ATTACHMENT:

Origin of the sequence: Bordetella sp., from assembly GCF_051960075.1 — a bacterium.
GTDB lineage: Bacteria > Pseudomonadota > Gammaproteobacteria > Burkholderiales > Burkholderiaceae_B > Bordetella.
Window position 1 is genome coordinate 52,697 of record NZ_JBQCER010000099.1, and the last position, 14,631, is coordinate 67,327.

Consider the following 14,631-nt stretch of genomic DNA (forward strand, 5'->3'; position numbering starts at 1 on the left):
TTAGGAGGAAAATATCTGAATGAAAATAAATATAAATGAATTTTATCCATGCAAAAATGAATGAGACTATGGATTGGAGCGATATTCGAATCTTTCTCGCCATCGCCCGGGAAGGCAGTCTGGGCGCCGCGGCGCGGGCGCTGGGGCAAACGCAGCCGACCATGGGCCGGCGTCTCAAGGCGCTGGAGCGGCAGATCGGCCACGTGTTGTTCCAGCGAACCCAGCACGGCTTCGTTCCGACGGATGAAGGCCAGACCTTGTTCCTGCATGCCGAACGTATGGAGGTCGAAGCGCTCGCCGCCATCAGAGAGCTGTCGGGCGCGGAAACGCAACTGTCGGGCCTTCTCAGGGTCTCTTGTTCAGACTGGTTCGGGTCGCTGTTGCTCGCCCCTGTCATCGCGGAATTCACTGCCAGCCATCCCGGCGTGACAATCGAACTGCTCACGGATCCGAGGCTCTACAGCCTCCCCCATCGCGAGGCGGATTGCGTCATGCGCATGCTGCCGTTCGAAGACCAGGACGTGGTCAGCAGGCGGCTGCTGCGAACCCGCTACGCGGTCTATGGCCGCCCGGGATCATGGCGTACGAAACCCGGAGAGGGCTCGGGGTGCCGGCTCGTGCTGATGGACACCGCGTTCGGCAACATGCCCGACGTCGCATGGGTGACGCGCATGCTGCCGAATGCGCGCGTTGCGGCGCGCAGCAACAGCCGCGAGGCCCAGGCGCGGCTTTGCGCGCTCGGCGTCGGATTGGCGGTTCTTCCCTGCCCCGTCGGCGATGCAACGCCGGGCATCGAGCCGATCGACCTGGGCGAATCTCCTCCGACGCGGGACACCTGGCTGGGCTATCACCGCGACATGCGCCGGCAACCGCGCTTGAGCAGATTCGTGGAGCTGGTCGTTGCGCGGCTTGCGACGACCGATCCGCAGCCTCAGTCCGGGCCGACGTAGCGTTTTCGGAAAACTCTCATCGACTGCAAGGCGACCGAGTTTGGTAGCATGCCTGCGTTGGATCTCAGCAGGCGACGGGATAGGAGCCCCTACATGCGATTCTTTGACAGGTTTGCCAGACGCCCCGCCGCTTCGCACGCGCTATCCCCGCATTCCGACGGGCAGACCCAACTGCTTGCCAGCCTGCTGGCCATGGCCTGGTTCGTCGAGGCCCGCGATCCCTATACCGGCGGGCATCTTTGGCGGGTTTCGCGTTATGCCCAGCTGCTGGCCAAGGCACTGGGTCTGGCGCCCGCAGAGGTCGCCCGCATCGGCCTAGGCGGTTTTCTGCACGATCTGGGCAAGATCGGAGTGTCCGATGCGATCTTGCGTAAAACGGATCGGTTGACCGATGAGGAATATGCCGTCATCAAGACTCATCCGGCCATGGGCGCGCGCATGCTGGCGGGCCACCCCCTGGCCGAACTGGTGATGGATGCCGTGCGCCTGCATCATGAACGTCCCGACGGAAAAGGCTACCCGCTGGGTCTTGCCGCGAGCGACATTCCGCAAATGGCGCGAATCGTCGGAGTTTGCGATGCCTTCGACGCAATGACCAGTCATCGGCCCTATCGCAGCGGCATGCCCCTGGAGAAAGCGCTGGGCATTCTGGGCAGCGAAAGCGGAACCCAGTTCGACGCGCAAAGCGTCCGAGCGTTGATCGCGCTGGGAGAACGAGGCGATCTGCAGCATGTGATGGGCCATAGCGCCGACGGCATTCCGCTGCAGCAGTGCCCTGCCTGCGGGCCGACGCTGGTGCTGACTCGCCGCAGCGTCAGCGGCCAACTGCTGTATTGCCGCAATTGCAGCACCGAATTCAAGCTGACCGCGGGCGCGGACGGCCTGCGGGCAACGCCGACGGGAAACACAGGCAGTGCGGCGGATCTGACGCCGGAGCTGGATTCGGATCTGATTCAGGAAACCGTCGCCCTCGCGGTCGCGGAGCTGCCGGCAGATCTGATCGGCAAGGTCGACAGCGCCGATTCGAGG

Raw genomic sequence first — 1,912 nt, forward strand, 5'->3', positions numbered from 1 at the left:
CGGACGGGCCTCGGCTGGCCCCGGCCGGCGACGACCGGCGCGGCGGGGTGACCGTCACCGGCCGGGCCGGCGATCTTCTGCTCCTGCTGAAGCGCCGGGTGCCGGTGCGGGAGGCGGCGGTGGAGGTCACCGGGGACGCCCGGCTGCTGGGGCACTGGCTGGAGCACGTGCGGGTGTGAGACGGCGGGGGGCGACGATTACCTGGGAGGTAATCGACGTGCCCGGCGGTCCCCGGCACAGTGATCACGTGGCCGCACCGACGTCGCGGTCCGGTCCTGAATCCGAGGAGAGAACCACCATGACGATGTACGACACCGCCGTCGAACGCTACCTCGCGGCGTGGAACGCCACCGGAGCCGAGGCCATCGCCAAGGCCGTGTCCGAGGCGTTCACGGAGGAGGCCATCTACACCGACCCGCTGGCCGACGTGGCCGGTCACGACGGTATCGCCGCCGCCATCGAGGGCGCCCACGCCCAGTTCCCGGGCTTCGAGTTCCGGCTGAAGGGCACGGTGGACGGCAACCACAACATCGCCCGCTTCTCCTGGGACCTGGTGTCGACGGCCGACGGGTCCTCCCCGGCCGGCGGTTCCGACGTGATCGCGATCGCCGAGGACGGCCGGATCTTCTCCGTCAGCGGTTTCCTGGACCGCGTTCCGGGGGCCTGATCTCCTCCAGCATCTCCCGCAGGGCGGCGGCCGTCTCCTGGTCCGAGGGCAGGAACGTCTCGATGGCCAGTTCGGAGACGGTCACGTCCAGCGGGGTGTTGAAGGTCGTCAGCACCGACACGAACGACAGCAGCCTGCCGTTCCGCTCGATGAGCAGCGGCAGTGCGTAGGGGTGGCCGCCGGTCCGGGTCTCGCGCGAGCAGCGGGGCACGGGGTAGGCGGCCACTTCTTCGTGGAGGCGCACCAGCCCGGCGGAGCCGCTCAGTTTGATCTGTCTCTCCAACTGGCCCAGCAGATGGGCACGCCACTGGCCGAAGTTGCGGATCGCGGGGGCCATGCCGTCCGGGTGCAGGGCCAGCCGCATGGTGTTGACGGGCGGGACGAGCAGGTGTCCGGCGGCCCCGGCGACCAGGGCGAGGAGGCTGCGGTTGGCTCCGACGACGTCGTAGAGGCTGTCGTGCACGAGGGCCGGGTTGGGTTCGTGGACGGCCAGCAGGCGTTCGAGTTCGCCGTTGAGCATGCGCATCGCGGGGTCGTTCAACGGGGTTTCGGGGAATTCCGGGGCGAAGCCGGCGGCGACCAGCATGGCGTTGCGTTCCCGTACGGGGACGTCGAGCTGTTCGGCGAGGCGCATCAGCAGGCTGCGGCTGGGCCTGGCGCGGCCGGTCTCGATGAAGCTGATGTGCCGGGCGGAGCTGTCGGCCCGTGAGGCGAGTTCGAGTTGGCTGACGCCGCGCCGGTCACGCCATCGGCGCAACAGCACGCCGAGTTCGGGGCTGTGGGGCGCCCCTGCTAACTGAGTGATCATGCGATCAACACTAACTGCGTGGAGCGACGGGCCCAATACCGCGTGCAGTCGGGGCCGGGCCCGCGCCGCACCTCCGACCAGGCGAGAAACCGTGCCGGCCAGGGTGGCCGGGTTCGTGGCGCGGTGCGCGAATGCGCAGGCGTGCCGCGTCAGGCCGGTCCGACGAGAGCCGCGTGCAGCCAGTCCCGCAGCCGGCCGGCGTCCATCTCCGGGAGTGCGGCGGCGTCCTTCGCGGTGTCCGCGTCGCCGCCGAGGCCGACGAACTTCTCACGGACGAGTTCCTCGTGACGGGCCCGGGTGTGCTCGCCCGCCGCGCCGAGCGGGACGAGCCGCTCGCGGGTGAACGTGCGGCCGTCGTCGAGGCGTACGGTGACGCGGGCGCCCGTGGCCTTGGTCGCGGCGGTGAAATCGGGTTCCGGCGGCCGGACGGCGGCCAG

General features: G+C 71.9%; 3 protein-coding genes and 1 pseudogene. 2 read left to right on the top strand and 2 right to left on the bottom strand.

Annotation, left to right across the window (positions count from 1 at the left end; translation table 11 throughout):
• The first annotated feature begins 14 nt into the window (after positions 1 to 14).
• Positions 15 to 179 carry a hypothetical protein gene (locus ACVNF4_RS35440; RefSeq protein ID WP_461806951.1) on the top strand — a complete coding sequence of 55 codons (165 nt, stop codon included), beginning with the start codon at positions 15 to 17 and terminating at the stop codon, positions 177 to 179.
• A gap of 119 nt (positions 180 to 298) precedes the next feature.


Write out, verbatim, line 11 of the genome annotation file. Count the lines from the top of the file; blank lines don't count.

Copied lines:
• Positions 15 to 179 carry a hypothetical protein gene (locus ACVNF4_RS35440; RefSeq protein ID WP_461806951.1) on the top strand — a complete coding sequence of 55 codons (165 nt, stop codon included), beginning with the start codon at positions 15 to 17 and terminating at the stop codon, positions 177 to 179.